Founder of Bonneterie Chanteclair
Bonneterie Chanteclair, Troyes, France
Historically, the influence of Troyes on the knitwear industry began in the 1820s, reaching its peak in the mid-twentieth century. Many knitters have given birth to famous French brands such as Lacoste, Petit Bateau and Dim. Although for several decades there has been a strong delocalization of the local knitting industry, many companies still remain, including Chanteclair. On the occasion of this presentation of MOY t-shirts with Made In Town, we spoke with Yannick Chanteclair, founder and CEO of the knitting company Chanteclair, based in Troyes since 1973.
Pascal Gautrand: How was the meeting with Yasco Otomo, designer of MOY?
Yannick Chanteclair: Yasco was introduced to us during a Japanese textile fair. She wanted to develop a small collection of eight rather elaborate t-shirt models, available in different fabrics and colors. Following this first meeting, she came to visit us in Troyes. It is very important for designers to come to work directly in the workshop. This way, they see how we work and this reassures them.
PG: Do you often make collections for independent designers?
YC: We occasionally work with young designers, it depends on our technical possibilities. It takes a lot of time and effort to achieve individual prototypes, a lot of space in our workshop and mobilization of all our resources to achive models and patterns.
PG: Do you ever have less busy periods?
YC: Initially Yasco wanted his samples made for January, but this was not possible for us as we have a small operation: about four or five people (designers, embroiderers, sample cutters, etc.). As a result, we had to postpone to February. For us, the idle periods are April through May and September through October. We have to adapt to the calendar of our customers, we do not choose, but it is beneficial use the idle periods for the implementation of new samples.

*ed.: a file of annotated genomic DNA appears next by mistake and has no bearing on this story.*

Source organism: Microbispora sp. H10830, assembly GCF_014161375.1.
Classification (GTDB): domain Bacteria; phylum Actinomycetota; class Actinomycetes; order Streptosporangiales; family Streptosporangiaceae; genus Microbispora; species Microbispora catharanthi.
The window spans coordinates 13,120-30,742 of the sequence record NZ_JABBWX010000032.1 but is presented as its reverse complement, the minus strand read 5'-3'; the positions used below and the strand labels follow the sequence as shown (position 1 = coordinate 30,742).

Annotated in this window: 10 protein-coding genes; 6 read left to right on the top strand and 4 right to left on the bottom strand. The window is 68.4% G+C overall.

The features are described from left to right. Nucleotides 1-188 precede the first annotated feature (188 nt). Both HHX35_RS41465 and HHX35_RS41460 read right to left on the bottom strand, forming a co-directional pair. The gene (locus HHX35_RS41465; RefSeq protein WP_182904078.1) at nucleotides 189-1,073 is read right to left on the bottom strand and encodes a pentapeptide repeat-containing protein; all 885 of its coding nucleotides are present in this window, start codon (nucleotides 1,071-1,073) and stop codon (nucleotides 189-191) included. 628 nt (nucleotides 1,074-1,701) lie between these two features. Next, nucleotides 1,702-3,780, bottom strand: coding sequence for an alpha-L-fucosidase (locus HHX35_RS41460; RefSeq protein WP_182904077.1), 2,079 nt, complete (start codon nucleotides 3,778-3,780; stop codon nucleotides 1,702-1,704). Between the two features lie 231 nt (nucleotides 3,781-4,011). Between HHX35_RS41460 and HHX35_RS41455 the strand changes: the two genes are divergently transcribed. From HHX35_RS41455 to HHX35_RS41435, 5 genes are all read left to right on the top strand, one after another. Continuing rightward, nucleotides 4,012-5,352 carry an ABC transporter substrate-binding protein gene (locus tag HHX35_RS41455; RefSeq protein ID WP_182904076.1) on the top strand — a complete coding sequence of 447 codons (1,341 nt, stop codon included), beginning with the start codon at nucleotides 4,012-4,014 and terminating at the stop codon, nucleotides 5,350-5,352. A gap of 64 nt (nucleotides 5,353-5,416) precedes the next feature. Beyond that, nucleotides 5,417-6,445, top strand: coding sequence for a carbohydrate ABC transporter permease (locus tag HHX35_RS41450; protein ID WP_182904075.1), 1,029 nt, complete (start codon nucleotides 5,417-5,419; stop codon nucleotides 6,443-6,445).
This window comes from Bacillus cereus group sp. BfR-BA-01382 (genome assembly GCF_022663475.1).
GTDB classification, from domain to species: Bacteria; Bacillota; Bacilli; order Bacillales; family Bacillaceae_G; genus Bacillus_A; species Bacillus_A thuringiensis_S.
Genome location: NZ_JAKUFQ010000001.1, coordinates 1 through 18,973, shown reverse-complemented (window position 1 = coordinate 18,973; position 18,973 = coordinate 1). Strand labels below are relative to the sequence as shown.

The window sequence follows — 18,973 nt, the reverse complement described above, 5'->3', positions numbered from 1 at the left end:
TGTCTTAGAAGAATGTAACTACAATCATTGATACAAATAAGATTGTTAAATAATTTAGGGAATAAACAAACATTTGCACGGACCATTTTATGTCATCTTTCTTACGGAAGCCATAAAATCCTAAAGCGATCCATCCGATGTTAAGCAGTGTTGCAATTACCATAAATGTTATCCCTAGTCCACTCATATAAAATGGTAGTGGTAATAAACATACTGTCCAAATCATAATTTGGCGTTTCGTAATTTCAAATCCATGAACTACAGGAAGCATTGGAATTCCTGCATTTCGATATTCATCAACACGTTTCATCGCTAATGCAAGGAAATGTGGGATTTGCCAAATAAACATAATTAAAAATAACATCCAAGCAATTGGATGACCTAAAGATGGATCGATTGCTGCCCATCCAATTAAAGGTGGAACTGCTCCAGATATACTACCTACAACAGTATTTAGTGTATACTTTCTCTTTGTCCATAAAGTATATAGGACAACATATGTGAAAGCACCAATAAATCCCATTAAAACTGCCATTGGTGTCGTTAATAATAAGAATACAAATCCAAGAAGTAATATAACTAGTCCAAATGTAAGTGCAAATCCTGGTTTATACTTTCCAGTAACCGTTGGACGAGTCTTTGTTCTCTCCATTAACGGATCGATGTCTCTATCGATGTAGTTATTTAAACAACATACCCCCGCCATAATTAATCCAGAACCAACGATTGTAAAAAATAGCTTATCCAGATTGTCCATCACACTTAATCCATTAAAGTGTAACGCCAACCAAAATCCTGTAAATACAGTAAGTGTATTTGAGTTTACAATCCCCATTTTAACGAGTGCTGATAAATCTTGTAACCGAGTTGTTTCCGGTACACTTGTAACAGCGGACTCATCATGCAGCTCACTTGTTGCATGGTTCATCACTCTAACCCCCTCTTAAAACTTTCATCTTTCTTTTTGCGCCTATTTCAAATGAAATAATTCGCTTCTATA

Made in Mazamet. Made in Town founder, consultant and teacher, he is graduated from the Institut Français de la Mode and used to be a boarder in the fashion design division at the Villa Medici in Rome. He develops a reflexion, mainly in the fashion field, about the manufacturing culture. His approach, oriented towards the promotion of know-how, expresses through writing, video and fashion design. As a consultant, he especially collaborates with Première Vision for the organization of Maison d’Exceptions: a dedicated area about fabric know-how within the show and for the online magazine Maison d’Exceptions whose he is editor.
Rome, capital of 21st century craftmanship? From the moment Silvia Venturini Fendi was appointed chairman of AltaRoma, in March 2010, both Rome and fashion have found a precious defender for the contemporary craftsmanship values. From July 2010, the Fendi family heiress decided to promote LIMITED / UNLIMITED, an exhibition that has now become a biannual encounter between creation and know-hows.
Made in Town is home to the first collection of Moy, a line of t-shirts drawing on the skills of Chanteclair. Designed by Yasco Otomo – a Japanese fashion designer now living in Paris for more than a decade – the collection revisits the French tradition of knitwear.
In order to promote the know-how and characteristics of the tapestry from Aubusson, the county town of the French region of Creuse, Made in Town conducted a series of three documentary videos at the request of the International City of the Tapestry and Woven art, in partnership with l’Institut français de la mode and with the support of the Fondation d’entreprise Hermès.